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Middlesbrough, England

Tees Transporter Bridge

Built in 1911, the Tees Transporter Bridge is one of only six transporter bridges still in operation. 

This remarkable structure spanning the River Tees might look like two cranes making out, but it is, in fact, a bridge — albeit one of unusual design.

The unique transporter bridge concept was first developed in 1873, and was designed to maximize waterway navigability. Instead of extending an entire roadway over a point of crossing, as typical bridges do, a transporter bridge suspends a small section of movable roadway by cables from the top of the bridge, and transports traffic by shuttling that bit of roadway back and forth, in the manner of a gondola. Thus, the clearance afforded by a transporter bridge is not limited by the height of the roadway.

Despite this novel approach to meeting the increasing demands of inland shipping during the industrial age, transporter bridges remained rare. The first wasn’t built until 1893; no more than two dozen have been built since then; only ten remain standing; and of those ten, only six remain operational. The Tees Transporter Bridge is one of those six.

In response to a 1907 Act of Parliament that called for a new way to cross the industrialized River Tees without affecting river navigation, construction on the bridge began in 1910. Connecting Middlesbrough on the south shore with Port Clarence on the north shore, the Tees Transporter Bridge — referred to colloquially as the Middlesbrough Transporter Bridge, simply as the Transporter, or affectionately as the Tranny — officially opened on October 17, 1911.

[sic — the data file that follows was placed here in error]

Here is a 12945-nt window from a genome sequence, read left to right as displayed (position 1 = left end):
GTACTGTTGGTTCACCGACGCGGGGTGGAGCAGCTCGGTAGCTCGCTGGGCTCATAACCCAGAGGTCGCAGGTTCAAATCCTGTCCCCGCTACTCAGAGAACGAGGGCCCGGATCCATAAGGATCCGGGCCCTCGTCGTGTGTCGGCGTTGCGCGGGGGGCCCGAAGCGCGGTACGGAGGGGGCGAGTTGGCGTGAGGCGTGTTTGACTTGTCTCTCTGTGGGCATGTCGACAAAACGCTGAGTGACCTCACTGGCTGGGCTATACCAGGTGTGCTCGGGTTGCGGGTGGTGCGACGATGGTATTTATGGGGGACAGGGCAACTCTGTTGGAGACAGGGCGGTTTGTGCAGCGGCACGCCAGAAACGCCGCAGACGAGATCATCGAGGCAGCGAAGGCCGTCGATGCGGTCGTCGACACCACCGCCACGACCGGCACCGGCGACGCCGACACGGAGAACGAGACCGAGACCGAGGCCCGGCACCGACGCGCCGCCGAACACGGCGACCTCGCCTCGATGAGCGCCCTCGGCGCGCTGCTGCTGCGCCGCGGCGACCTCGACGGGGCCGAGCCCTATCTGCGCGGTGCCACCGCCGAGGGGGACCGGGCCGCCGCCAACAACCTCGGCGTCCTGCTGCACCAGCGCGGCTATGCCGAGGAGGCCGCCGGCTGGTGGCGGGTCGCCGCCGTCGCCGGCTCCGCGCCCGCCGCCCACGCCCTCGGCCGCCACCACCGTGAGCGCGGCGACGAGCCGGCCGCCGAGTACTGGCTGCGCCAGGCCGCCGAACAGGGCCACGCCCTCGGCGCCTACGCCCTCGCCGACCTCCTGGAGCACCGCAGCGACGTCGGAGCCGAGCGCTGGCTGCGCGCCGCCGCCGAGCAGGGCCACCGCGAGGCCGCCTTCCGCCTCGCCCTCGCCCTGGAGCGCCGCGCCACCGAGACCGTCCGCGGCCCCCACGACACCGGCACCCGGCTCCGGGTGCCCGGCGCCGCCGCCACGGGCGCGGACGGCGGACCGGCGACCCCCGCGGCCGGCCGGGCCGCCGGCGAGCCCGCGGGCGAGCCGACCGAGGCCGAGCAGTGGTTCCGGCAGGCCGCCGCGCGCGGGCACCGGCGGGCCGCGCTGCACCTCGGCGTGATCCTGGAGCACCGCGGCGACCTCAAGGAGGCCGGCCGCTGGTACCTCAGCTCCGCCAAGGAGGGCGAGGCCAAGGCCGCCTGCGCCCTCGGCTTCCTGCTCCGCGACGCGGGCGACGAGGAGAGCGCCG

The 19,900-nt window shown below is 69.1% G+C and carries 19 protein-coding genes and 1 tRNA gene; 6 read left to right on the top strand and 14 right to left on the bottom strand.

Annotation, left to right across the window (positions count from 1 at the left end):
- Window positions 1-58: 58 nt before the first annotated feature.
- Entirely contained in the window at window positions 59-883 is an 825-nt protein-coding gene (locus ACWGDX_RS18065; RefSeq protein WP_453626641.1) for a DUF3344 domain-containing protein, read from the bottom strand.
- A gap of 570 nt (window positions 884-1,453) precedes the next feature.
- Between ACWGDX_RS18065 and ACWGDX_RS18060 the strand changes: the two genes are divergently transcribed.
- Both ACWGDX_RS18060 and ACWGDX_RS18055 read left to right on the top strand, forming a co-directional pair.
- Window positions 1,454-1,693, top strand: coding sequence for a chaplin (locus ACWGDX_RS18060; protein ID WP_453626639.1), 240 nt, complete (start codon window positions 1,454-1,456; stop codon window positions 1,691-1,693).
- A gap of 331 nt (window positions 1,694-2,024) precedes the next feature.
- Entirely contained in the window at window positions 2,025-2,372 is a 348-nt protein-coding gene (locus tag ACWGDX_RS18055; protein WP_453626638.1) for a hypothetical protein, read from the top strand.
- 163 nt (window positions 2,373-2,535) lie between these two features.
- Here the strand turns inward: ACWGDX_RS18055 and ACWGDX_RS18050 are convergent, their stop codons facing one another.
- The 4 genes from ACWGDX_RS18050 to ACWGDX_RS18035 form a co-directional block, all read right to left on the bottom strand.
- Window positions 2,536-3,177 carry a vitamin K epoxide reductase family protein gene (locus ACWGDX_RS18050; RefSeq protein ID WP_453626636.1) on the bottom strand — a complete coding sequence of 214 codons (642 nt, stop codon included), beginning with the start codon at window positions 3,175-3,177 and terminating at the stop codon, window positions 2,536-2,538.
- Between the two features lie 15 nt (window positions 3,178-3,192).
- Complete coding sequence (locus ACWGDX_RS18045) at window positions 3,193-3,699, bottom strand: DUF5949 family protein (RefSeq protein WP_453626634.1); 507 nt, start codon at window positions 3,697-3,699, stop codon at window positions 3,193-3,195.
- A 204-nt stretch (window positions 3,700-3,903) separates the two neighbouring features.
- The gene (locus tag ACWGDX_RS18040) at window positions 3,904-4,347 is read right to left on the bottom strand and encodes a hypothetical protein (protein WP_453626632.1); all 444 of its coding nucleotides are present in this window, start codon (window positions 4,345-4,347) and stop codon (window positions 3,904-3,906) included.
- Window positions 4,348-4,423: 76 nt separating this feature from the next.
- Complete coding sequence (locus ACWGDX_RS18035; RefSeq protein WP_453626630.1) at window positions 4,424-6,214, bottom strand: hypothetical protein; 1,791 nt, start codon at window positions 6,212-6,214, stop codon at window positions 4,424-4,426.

Since its opening, the bridge has not only been the further downstream bridge on the River Tees, but also the best-known landmark in Middlesbrough and an outstanding example of Edwardian engineering. In 1993 it received the highest honor awarded by the Institution of Mechanical Engineers, and in 2015 it was one of ten iconic British bridges featured in a set of postage stamps issued by the UK Post Office.

The bridge is liable to closure due to high winds, fog, heavy rains, and other severe weather — which, judging from local commentary, are not uncommon conditions in Middlesbrough. An 18-month, £4 million refurbishment project was completed in March 2015. The revamp included the installation of a glass elevator to the upper span of the bridge, and the creation of a visitor center.

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